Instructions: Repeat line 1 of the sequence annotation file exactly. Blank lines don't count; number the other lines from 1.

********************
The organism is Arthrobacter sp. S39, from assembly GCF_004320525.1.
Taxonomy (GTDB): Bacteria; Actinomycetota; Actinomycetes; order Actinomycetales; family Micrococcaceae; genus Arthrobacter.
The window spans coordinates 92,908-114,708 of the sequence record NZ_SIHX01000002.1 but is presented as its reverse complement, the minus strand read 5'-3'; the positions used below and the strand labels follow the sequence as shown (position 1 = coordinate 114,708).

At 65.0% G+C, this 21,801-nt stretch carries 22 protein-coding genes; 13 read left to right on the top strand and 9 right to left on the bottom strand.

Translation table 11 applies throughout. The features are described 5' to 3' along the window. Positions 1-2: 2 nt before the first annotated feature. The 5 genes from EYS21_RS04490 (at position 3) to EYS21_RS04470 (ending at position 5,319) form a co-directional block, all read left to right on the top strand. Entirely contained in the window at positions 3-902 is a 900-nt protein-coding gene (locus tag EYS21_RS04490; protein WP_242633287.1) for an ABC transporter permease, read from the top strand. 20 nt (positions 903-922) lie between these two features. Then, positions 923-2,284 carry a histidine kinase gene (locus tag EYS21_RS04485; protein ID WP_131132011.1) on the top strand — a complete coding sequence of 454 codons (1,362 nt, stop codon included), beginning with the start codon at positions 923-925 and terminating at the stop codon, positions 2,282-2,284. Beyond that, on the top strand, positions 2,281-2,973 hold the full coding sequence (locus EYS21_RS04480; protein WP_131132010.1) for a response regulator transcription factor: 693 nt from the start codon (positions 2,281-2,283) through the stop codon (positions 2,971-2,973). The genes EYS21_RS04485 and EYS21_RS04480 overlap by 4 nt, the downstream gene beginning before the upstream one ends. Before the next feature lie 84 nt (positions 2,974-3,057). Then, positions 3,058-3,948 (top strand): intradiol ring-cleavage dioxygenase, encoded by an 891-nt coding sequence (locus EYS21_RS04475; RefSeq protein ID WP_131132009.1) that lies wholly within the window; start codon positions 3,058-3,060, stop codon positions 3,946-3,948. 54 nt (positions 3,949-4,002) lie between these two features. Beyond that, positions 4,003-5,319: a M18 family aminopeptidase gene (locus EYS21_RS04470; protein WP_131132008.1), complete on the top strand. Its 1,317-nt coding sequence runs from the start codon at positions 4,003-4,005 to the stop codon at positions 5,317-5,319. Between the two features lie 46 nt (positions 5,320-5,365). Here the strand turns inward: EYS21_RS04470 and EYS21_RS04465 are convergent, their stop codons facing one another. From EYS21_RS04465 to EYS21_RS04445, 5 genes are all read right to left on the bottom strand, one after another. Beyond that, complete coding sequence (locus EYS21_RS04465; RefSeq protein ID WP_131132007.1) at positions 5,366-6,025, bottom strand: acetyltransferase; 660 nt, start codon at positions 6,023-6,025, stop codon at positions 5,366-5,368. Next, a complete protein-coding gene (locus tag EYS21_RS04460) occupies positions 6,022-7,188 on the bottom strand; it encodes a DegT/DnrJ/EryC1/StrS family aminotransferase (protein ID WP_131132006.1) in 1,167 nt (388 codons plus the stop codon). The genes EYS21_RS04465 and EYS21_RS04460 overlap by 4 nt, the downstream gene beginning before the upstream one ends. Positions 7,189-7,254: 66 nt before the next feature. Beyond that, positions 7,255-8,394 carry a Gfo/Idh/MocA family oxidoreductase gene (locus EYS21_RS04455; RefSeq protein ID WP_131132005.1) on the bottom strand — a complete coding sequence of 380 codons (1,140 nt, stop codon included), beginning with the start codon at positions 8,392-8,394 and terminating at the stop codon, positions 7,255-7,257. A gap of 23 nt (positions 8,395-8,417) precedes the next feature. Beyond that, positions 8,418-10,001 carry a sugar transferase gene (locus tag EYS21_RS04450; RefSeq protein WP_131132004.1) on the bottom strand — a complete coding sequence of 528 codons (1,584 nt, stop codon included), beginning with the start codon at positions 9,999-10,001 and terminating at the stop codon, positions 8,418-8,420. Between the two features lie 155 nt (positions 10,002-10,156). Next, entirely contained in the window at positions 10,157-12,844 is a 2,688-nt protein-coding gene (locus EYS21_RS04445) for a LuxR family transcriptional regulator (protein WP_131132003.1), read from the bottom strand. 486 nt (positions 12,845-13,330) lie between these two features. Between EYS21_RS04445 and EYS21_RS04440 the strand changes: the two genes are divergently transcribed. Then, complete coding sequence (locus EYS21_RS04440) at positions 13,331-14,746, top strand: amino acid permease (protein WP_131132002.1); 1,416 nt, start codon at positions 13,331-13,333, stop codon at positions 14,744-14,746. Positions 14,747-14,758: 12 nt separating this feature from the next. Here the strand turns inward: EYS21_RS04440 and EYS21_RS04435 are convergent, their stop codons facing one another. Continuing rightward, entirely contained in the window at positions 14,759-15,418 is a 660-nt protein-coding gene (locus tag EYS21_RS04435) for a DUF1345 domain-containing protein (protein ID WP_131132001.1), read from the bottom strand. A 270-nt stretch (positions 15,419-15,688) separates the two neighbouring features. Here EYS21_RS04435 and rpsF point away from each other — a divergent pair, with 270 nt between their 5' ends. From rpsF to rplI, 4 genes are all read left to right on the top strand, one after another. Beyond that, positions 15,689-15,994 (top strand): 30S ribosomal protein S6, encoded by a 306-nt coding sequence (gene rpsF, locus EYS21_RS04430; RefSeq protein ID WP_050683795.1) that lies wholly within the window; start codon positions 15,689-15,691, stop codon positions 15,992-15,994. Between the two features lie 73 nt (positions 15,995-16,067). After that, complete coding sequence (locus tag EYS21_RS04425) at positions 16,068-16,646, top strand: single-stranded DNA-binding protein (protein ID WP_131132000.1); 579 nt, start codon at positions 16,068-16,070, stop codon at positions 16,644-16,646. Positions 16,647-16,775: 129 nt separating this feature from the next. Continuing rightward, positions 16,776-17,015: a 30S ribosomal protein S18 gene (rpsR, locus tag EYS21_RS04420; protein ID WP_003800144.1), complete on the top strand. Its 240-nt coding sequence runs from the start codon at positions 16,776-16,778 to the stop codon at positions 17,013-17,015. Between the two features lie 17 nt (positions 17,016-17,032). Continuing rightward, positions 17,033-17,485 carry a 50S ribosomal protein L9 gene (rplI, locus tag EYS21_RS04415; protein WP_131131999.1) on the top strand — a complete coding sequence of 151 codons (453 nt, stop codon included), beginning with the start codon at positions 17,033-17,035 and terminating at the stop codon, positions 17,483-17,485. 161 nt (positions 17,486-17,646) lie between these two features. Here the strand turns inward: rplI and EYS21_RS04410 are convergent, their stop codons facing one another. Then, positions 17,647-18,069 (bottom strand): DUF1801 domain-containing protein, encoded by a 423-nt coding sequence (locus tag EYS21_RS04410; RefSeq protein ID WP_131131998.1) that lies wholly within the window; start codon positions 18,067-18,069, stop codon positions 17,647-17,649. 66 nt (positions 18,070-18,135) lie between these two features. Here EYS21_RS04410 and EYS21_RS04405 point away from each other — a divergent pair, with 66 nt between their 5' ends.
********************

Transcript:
The organism is Arthrobacter sp. S39, from assembly GCF_004320525.1.